Situated about 32km from Dlugie and reached in 40 minutes, Zagan is first mentioned in a deed of 1202. It retains a great deal of its beautiful architecture and is rich in history, covering many centuries. Interestingly, it is twinned with Duns in Scotland.
Places to visit include the many fine churches, the former Augustinian monastery, the ducal palace and park, the city walls and the Museum of Allied Prisoners of War Martyrdom.
During the Second World War, Zagan was the location of the Stalag Luft 3 prisoner of war camp for allied airmen. It was from there that the famous escape of 80 prisoners took place, later to be featured in the film ‘The Great Escape’, starring Steve McQueen.
DISTANCES TO AIRPORTS & CITIES
These have been taken from Google maps, specifying the fastest route, with locations selected as possible destinations rather than town centres. As a result of the current road building and improvement programme, the travelling times will be drastically reduced in the future.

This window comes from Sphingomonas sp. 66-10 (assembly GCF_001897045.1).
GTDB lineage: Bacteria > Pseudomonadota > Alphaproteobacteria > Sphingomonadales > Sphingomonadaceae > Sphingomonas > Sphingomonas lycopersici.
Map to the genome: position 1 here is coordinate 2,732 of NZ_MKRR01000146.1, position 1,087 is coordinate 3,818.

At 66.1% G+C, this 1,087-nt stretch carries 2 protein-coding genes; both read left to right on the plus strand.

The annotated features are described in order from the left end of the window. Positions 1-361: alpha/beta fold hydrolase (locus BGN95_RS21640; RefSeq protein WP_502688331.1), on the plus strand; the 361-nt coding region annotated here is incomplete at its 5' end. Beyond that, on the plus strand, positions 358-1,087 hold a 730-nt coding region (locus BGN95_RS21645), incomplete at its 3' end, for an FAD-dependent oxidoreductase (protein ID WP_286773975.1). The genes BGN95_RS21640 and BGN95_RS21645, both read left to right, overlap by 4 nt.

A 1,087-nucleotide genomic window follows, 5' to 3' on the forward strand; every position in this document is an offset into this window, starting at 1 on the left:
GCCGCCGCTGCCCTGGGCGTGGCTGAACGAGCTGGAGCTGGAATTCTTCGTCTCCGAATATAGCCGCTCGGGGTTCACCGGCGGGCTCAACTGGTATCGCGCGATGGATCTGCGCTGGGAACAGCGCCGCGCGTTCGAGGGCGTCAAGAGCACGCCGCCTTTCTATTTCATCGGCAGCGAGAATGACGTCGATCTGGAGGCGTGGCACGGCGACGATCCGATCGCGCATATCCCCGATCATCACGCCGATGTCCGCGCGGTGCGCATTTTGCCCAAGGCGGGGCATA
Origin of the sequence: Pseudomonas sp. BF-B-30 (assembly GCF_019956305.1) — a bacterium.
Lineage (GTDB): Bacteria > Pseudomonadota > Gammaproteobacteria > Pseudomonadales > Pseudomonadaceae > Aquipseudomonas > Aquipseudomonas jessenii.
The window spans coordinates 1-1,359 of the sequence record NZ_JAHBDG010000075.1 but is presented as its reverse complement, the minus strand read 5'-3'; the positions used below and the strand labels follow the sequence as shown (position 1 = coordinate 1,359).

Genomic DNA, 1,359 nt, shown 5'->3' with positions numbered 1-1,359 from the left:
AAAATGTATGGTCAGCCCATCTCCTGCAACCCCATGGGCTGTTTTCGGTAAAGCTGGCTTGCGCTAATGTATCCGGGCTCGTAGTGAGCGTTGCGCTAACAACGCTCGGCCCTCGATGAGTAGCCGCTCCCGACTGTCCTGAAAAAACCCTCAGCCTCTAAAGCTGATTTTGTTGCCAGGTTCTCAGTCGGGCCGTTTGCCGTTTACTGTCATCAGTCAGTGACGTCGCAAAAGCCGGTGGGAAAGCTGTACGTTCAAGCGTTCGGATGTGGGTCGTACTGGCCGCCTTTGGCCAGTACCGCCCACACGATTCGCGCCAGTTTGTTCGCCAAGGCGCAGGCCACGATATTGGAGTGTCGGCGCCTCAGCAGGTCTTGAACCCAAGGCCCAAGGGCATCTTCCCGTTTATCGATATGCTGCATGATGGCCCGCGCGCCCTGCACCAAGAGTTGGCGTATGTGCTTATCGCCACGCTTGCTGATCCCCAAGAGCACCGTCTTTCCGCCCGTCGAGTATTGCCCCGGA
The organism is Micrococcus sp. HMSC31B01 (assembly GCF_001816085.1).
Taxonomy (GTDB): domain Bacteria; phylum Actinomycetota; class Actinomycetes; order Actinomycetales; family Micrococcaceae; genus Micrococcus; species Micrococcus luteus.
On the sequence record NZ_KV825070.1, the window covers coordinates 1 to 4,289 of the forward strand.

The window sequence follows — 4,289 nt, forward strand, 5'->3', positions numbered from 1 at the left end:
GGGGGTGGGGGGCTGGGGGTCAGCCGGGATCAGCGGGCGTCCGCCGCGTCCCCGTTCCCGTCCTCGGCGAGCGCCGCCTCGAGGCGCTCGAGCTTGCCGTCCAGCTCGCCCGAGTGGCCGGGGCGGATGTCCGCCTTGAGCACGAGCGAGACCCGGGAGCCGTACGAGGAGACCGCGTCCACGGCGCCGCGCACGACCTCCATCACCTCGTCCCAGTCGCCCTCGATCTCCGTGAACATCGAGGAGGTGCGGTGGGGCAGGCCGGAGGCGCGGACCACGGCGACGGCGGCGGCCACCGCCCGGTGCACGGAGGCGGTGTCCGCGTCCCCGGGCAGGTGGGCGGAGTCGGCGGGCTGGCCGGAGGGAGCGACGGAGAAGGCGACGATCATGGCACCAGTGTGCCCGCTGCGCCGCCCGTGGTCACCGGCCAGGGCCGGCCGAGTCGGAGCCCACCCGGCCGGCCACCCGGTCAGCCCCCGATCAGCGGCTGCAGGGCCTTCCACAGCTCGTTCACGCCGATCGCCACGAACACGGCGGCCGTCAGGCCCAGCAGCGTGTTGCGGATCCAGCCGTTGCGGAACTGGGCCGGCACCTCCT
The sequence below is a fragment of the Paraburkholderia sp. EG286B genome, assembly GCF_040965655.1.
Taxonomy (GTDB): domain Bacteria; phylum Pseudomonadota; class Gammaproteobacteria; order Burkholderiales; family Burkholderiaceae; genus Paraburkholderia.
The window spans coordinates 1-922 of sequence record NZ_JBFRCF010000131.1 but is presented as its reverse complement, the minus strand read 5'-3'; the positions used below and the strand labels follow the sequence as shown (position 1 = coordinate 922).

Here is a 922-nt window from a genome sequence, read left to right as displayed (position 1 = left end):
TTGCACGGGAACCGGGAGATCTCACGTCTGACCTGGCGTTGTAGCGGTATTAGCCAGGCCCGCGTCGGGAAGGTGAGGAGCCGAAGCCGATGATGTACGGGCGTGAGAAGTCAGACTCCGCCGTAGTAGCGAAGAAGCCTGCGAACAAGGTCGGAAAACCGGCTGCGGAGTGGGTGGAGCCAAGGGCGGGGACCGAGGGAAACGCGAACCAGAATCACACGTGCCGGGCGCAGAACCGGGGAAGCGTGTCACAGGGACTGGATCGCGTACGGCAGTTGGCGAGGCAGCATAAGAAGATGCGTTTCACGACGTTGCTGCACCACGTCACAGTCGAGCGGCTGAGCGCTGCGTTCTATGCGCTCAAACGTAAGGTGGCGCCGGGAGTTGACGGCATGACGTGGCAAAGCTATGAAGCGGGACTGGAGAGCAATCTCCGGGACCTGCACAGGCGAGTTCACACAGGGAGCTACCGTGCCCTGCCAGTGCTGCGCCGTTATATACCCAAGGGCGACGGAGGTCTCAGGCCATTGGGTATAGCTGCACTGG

Zielona Gora – Babimost Airport – 80 km/ 50 miles (1hr 8 min)
Poznan – Poznan Airport – 177 km/110 miles
Wroclaw – Wroclaw Airport – 122 km/75 miles
Berlin - Schonefeld Airport – 213 km/132 miles (2 hours 40 min)
Dresden – Dresden Airport – 191 km/118 miles
Prague – Prague Airport 278 km/173 miles (4 hours)
These details are provided and intended as a general guide only and do not form a contract or any part of a contract. Intending buyers must make their own investigations and are advised to take appropriate independent legal advice. The final sale price may vary due to currency exchange fluctuations.